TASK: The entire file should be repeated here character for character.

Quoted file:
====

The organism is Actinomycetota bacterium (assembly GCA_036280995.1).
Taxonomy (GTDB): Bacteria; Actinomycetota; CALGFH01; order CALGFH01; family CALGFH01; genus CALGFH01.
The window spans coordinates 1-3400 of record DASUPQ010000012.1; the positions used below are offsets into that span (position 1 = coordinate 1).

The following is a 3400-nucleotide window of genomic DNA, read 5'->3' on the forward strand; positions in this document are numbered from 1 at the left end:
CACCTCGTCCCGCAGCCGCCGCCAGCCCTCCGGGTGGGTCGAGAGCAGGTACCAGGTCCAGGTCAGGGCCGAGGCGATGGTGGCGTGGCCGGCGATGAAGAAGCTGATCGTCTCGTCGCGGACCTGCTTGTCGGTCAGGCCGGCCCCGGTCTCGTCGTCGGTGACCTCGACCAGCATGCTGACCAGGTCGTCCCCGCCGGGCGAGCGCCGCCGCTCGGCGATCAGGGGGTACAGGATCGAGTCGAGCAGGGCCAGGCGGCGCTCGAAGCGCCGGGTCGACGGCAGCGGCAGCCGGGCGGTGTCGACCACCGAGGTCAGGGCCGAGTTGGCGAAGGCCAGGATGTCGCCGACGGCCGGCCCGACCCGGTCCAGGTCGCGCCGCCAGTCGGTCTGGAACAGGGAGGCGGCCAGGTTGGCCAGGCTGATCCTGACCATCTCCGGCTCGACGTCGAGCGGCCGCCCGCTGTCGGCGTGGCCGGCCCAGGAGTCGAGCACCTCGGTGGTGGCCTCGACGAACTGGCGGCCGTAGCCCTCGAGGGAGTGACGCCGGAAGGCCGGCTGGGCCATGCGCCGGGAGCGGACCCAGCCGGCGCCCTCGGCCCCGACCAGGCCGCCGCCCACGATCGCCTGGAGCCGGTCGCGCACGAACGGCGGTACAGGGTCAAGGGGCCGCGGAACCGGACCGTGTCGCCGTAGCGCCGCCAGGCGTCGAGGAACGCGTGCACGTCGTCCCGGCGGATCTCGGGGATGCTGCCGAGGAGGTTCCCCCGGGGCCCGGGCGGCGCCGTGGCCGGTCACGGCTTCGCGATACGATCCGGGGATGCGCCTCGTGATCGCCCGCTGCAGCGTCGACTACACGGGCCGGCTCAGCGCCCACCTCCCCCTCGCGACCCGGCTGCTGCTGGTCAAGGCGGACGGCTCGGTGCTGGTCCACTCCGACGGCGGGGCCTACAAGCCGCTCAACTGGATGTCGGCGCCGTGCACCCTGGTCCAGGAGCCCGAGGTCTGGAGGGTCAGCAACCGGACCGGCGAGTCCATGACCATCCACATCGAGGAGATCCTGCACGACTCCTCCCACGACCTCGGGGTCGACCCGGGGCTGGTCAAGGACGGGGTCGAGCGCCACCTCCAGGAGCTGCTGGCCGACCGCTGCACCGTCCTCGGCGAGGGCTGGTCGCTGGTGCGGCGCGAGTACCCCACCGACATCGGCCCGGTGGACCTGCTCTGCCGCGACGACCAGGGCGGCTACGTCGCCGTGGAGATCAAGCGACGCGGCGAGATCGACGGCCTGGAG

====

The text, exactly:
The organism is Actinomycetota bacterium (assembly GCA_036280995.1).
Taxonomy (GTDB): Bacteria; Actinomycetota; CALGFH01; order CALGFH01; family CALGFH01; genus CALGFH01.
The window spans coordinates 1-3400 of record DASUPQ010000012.1; the positions used below are offsets into that span (position 1 = coordinate 1).

The following is a 3400-nucleotide window of genomic DNA, read 5'->3' on the forward strand; positions in this document are numbered from 1 at the left end:
CACCTCGTCCCGCAGCCGCCGCCAGCCCTCCGGGTGGGTCGAGAGCAGGTACCAGGTCCAGGTCAGGGCCGAGGCGATGGTGGCGTGGCCGGCGATGAAGAAGCTGATCGTCTCGTCGCGGACCTGCTTGTCGGTCAGGCCGGCCCCGGTCTCGTCGTCGGTGACCTCGACCAGCATGCTGACCAGGTCGTCCCCGCCGGGCGAGCGCCGCCGCTCGGCGATCAGGGGGTACAGGATCGAGTCGAGCAGGGCCAGGCGGCGCTCGAAGCGCCGGGTCGACGGCAGCGGCAGCCGGGCGGTGTCGACCACCGAGGTCAGGGCCGAGTTGGCGAAGGCCAGGATGTCGCCGACGGCCGGCCCGACCCGGTCCAGGTCGCGCCGCCAGTCGGTCTGGAACAGGGAGGCGGCCAGGTTGGCCAGGCTGATCCTGACCATCTCCGGCTCGACGTCGAGCGGCCGCCCGCTGTCGGCGTGGCCGGCCCAGGAGTCGAGCACCTCGGTGGTGGCCTCGACGAACTGGCGGCCGTAGCCCTCGAGGGAGTGACGCCGGAAGGCCGGCTGGGCCATGCGCCGGGAGCGGACCCAGCCGGCGCCCTCGGCCCCGACCAGGCCGCCGCCCACGATCGCCTGGAGCCGGTCGCGCACGAACGGCGGTACAGGGTCAAGGGGCCGCGGAACCGGACCGTGTCGCCGTAGCGCCGCCAGGCGTCGAGGAACGCGTGCACGTCGTCCCGGCGGATCTCGGGGATGCTGCCGAGGAGGTTCCCCCGGGGCCCGGGCGGCGCCGTGGCCGGTCACGGCTTCGCGATACGATCCGGGGATGCGCCTCGTGATCGCCCGCTGCAGCGTCGACTACACGGGCCGGCTCAGCGCCCACCTCCCCCTCGCGACCCGGCTGCTGCTGGTCAAGGCGGACGGCTCGGTGCTGGTCCACTCCGACGGCGGGGCCTACAAGCCGCTCAACTGGATGTCGGCGCCGTGCACCCTGGTCCAGGAGCCCGAGGTCTGGAGGGTCAGCAACCGGACCGGCGAGTCCATGACCATCCACATCGAGGAGATCCTGCACGACTCCTCCCACGACCTCGGGGTCGACCCGGGGCTGGTCAAGGACGGGGTCGAGCGCCACCTCCAGGAGCTGCTGGCCGACCGCTGCACCGTCCTCGGCGAGGGCTGGTCGCTGGTGCGGCGCGAGTACCCCACCGACATCGGCCCGGTGGACCTGCTCTGCCGCGACGACCAGGGCGGCTACGTCGCCGTGGAGATCAAGCGACGCGGCGAGATCGACGGCCTGGAG